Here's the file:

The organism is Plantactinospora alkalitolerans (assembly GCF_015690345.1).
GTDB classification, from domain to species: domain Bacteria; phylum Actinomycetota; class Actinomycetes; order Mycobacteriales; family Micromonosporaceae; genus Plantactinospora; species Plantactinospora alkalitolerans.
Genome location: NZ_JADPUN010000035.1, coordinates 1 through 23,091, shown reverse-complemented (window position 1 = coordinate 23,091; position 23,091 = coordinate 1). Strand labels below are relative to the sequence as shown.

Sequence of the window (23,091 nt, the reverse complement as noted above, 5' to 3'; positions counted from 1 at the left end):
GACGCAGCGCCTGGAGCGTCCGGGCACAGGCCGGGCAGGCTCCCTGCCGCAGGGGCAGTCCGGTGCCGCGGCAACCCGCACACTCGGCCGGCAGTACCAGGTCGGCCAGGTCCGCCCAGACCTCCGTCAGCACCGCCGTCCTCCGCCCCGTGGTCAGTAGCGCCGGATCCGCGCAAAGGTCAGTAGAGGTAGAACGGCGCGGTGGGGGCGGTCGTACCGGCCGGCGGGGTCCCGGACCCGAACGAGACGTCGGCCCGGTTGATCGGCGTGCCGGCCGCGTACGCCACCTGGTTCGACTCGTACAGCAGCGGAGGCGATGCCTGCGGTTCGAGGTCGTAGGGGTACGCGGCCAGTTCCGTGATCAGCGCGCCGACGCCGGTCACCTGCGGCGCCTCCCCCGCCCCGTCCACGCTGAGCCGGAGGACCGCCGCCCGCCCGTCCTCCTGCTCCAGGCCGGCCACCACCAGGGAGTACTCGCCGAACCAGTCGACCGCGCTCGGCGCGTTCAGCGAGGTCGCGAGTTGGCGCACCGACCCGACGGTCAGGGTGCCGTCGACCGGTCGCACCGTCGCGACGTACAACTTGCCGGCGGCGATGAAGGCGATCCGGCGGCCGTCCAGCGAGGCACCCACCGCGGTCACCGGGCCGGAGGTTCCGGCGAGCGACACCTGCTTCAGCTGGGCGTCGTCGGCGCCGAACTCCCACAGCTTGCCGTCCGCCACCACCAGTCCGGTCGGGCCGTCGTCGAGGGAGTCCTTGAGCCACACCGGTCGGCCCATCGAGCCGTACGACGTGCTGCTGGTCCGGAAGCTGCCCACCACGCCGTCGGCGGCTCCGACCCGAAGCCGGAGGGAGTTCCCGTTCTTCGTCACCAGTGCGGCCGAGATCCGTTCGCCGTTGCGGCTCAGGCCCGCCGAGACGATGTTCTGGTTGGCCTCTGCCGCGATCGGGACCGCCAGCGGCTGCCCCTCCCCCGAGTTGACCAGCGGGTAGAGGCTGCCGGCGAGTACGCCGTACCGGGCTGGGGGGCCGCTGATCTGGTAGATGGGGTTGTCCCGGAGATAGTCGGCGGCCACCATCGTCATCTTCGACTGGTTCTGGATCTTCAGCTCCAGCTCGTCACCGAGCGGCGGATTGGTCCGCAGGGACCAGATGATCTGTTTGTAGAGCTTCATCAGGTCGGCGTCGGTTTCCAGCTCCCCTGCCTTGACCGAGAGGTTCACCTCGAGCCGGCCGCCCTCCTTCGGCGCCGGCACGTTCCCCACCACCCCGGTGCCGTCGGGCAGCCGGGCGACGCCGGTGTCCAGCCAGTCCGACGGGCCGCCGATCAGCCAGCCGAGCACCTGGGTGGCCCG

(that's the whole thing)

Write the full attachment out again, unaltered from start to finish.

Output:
The organism is Plantactinospora alkalitolerans (assembly GCF_015690345.1).
GTDB classification, from domain to species: domain Bacteria; phylum Actinomycetota; class Actinomycetes; order Mycobacteriales; family Micromonosporaceae; genus Plantactinospora; species Plantactinospora alkalitolerans.
Genome location: NZ_JADPUN010000035.1, coordinates 1 through 23,091, shown reverse-complemented (window position 1 = coordinate 23,091; position 23,091 = coordinate 1). Strand labels below are relative to the sequence as shown.

Sequence of the window (23,091 nt, the reverse complement as noted above, 5' to 3'; positions counted from 1 at the left end):
GACGCAGCGCCTGGAGCGTCCGGGCACAGGCCGGGCAGGCTCCCTGCCGCAGGGGCAGTCCGGTGCCGCGGCAACCCGCACACTCGGCCGGCAGTACCAGGTCGGCCAGGTCCGCCCAGACCTCCGTCAGCACCGCCGTCCTCCGCCCCGTGGTCAGTAGCGCCGGATCCGCGCAAAGGTCAGTAGAGGTAGAACGGCGCGGTGGGGGCGGTCGTACCGGCCGGCGGGGTCCCGGACCCGAACGAGACGTCGGCCCGGTTGATCGGCGTGCCGGCCGCGTACGCCACCTGGTTCGACTCGTACAGCAGCGGAGGCGATGCCTGCGGTTCGAGGTCGTAGGGGTACGCGGCCAGTTCCGTGATCAGCGCGCCGACGCCGGTCACCTGCGGCGCCTCCCCCGCCCCGTCCACGCTGAGCCGGAGGACCGCCGCCCGCCCGTCCTCCTGCTCCAGGCCGGCCACCACCAGGGAGTACTCGCCGAACCAGTCGACCGCGCTCGGCGCGTTCAGCGAGGTCGCGAGTTGGCGCACCGACCCGACGGTCAGGGTGCCGTCGACCGGTCGCACCGTCGCGACGTACAACTTGCCGGCGGCGATGAAGGCGATCCGGCGGCCGTCCAGCGAGGCACCCACCGCGGTCACCGGGCCGGAGGTTCCGGCGAGCGACACCTGCTTCAGCTGGGCGTCGTCGGCGCCGAACTCCCACAGCTTGCCGTCCGCCACCACCAGTCCGGTCGGGCCGTCGTCGAGGGAGTCCTTGAGCCACACCGGTCGGCCCATCGAGCCGTACGACGTGCTGCTGGTCCGGAAGCTGCCCACCACGCCGTCGGCGGCTCCGACCCGAAGCCGGAGGGAGTTCCCGTTCTTCGTCACCAGTGCGGCCGAGATCCGTTCGCCGTTGCGGCTCAGGCCCGCCGAGACGATGTTCTGGTTGGCCTCTGCCGCGATCGGGACCGCCAGCGGCTGCCCCTCCCCCGAGTTGACCAGCGGGTAGAGGCTGCCGGCGAGTACGCCGTACCGGGCTGGGGGGCCGCTGATCTGGTAGATGGGGTTGTCCCGGAGATAGTCGGCGGCCACCATCGTCATCTTCGACTGGTTCTGGATCTTCAGCTCCAGCTCGTCACCGAGCGGCGGATTGGTCCGCAGGGACCAGATGATCTGTTTGTAGAGCTTCATCAGGTCGGCGTCGGTTTCCAGCTCCCCTGCCTTGACCGAGAGGTTCACCTCGAGCCGGCCGCCCTCCTTCGGCGCCGGCACGTTCCCCACCACCCCGGTGCCGTCGGGCAGCCGGGCGACGCCGGTGTCCAGCCAGTCCGACGGGCCGCCGATCAGCCAGCCGAGCACCTGGGTGGCCCG